Despite many studies on hyperglycaemia, very little data is available on acute insulin resistance and its effect on trauma patients’ outcome. Laird and co-authors showed in 2004 that hyperglycemia (defined as glucose level >200 mg/dl, or >11 mmol/l) in trauma patients at admission was associated with significantly higher infection and mortality rates. Even a mild admission hyperglycemia (>150 mg/dl, or >8.3 mmol/l) was recognised as an independent predictor for mortality, postoperative infection, and hospital and Intensive Care Unit (ICU) length of stay. Bochicchio and co-workers reported that critically ill trauma patients with a persistent high glucose level (>140 mg/dl, or >7.8 mmol/l) had a statistically significant ICU and hospital length of stay, as well as mortality, even after adjusting for age and Injury Severity Score (ISS). Yendamuri and co-authors showed in 2003 that even mild hyperglycemia (>7.5 mmol/l) was a prognostic factor in an overall trauma population, and not only in brain injured patients. More recently, Mowery and co-authors analysed insulin resistance in a wide range of traumatic brain injured patients finding that insulin resistance was a prognostic factor independent from strict glucose control, but the opportunity to perform strict glucose control in traumatic brain injured patients remains questionable, since the effect of hypoglycemic episodes are considered as dangerous as hyperglycemia. Despite numerous studies on glucose metabolism in traumatic brain injured patients or in overall trauma populations, as mentioned, very little data is available on insulin resistance in major trauma patients without brain injury. In our sample, the fact that hyperglycemia (secondary to insulin resistance) might have significance as a prognostic factor could make it possible to easily perform the appropriate intervention, since the absence of brain injury permits more aggressive glucose control.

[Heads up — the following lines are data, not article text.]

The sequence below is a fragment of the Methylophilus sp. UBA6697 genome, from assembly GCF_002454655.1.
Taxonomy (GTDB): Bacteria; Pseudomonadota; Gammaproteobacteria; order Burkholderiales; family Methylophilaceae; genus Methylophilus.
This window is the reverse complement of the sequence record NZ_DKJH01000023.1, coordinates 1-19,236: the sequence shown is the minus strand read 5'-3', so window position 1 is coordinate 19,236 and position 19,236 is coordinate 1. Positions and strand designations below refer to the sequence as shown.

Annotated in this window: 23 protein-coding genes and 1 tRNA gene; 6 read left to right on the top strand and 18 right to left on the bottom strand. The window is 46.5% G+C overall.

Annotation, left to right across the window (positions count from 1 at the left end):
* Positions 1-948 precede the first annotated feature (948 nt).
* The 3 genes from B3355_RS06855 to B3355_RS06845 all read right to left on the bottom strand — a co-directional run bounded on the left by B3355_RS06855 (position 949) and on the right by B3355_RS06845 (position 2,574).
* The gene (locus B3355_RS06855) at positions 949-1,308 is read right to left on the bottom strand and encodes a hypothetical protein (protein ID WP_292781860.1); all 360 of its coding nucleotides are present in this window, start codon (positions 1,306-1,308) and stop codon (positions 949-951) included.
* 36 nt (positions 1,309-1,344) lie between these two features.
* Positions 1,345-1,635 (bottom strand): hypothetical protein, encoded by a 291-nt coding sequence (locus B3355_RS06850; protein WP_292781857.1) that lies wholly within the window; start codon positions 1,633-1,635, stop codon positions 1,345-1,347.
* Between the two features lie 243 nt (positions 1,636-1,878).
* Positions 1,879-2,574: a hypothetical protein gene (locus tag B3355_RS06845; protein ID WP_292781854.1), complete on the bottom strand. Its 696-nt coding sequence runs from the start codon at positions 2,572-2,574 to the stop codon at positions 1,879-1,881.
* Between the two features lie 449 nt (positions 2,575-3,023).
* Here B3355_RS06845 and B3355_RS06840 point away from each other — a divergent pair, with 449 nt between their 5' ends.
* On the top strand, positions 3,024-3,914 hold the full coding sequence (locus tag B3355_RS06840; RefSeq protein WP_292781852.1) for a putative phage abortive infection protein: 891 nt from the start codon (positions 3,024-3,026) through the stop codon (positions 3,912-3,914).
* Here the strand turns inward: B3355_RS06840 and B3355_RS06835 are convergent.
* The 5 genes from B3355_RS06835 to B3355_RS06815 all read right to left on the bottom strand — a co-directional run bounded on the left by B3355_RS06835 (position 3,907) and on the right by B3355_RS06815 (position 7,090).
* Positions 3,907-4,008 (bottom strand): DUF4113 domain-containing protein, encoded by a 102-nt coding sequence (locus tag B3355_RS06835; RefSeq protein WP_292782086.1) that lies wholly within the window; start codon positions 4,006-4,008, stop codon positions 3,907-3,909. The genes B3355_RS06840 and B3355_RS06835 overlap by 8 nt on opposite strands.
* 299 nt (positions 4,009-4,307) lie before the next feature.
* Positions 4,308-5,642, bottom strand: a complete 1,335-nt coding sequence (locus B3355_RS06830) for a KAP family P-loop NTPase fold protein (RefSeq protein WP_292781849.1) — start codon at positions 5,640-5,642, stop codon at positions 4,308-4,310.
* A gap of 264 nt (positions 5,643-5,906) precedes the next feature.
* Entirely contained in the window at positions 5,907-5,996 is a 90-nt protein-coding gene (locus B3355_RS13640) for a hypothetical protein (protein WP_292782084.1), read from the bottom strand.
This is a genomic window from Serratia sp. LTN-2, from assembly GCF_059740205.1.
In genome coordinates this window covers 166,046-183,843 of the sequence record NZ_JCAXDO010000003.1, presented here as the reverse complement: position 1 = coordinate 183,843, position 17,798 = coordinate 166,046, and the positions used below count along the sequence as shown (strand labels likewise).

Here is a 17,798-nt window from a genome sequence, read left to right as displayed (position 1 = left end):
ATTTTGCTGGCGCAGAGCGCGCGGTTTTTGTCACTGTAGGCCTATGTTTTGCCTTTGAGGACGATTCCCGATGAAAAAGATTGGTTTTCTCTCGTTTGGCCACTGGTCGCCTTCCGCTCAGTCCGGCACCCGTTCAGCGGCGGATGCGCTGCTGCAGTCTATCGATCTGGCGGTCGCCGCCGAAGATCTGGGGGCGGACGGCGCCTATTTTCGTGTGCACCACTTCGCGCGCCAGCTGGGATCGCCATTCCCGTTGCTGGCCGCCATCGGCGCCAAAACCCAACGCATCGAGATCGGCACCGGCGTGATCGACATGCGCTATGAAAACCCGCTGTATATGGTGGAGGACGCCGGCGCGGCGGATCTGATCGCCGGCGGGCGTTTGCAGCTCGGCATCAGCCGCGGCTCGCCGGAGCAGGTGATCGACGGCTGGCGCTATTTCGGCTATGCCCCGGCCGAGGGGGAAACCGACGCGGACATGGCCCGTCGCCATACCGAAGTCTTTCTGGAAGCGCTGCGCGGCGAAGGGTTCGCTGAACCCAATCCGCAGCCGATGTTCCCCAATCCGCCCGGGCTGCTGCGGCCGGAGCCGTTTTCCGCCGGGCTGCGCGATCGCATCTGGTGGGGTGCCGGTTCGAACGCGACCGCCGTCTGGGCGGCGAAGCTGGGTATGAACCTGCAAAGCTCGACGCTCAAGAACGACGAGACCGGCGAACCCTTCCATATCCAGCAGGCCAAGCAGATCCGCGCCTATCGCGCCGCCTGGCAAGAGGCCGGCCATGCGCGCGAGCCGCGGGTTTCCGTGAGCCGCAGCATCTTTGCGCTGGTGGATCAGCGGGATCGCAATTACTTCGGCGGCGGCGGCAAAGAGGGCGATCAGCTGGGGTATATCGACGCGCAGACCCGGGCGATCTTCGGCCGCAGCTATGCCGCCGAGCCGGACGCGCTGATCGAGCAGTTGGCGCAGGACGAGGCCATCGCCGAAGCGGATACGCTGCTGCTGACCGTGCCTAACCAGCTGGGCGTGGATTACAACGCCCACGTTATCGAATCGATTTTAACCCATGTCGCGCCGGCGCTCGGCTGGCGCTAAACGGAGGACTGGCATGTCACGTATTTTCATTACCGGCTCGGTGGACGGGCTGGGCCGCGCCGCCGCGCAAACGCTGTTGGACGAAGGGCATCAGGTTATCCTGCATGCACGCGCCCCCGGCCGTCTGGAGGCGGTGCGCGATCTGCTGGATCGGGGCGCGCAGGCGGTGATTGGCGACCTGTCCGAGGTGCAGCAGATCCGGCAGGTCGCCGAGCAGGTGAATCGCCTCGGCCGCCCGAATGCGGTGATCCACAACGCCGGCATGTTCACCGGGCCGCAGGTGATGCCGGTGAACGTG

In our study population, stress reaction following major trauma without head injury caused secondary insulin resistance in 62.2% of patients. The definition of “secondary” came from the inclusion criteria (patients with history of glucose metabolism alteration were excluded) and from the confirmation of glycated hemoglobin dosage, which resulted as comparable between groups (Table 2). The development of insulin resistance can be related to post-traumatic systemic inflammation, even considering the higher leukocytes count and C-reactive protein dosage in insulin resistant patients. Our finding is in agreement with data reported in experimental rat models, in which it has been observed that trauma alone results in modest insulin resistance, occurring gradually[11, 12]. However, when injury is combined with haemorrhage, a disorder in glucose metabolism rapidly develops, occurring in rat liver as soon as 15 min following trauma and haemorrhage. This is characterized by severe defects in hepatic insulin signalling, hyperinsulinemia and hyperglycemia[12–16].